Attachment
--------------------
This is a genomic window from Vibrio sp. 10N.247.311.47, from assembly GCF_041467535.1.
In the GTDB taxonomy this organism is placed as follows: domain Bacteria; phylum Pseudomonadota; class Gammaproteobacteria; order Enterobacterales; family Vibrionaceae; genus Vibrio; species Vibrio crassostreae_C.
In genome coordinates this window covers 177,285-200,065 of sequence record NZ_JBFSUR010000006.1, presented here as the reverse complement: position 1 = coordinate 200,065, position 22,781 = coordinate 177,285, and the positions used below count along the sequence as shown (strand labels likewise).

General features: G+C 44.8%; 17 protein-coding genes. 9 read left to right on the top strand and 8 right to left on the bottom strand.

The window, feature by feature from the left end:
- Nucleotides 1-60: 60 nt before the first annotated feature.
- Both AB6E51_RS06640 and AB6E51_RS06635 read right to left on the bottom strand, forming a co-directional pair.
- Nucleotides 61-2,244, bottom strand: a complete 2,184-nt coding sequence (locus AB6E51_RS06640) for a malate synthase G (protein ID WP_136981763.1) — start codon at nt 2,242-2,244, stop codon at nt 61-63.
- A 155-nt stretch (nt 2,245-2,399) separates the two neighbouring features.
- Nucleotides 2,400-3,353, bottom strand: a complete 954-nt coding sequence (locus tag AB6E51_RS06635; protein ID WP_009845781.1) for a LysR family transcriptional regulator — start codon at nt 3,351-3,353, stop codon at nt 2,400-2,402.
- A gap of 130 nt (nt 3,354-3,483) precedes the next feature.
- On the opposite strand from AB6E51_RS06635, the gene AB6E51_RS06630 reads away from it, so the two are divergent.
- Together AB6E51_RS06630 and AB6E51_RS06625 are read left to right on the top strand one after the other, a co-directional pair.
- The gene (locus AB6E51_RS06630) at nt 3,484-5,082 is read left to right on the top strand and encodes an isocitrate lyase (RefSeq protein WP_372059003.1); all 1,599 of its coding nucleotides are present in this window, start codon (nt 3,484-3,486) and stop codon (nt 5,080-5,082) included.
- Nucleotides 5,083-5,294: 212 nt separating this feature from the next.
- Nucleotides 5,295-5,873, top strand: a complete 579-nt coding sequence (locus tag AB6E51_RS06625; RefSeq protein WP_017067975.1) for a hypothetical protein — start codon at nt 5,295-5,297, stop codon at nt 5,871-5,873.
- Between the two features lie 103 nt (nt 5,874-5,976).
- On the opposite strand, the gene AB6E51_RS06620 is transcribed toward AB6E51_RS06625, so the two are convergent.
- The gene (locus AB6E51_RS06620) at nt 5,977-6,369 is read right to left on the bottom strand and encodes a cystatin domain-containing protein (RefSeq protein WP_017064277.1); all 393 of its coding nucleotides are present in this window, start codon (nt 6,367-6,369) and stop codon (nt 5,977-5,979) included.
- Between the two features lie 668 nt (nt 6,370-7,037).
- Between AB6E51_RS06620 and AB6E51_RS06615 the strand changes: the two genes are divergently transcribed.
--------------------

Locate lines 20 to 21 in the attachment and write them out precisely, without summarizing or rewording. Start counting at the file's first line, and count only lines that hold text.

- Between the two features lie 668 nt (nt 6,370-7,037).
- Between AB6E51_RS06620 and AB6E51_RS06615 the strand changes: the two genes are divergently transcribed.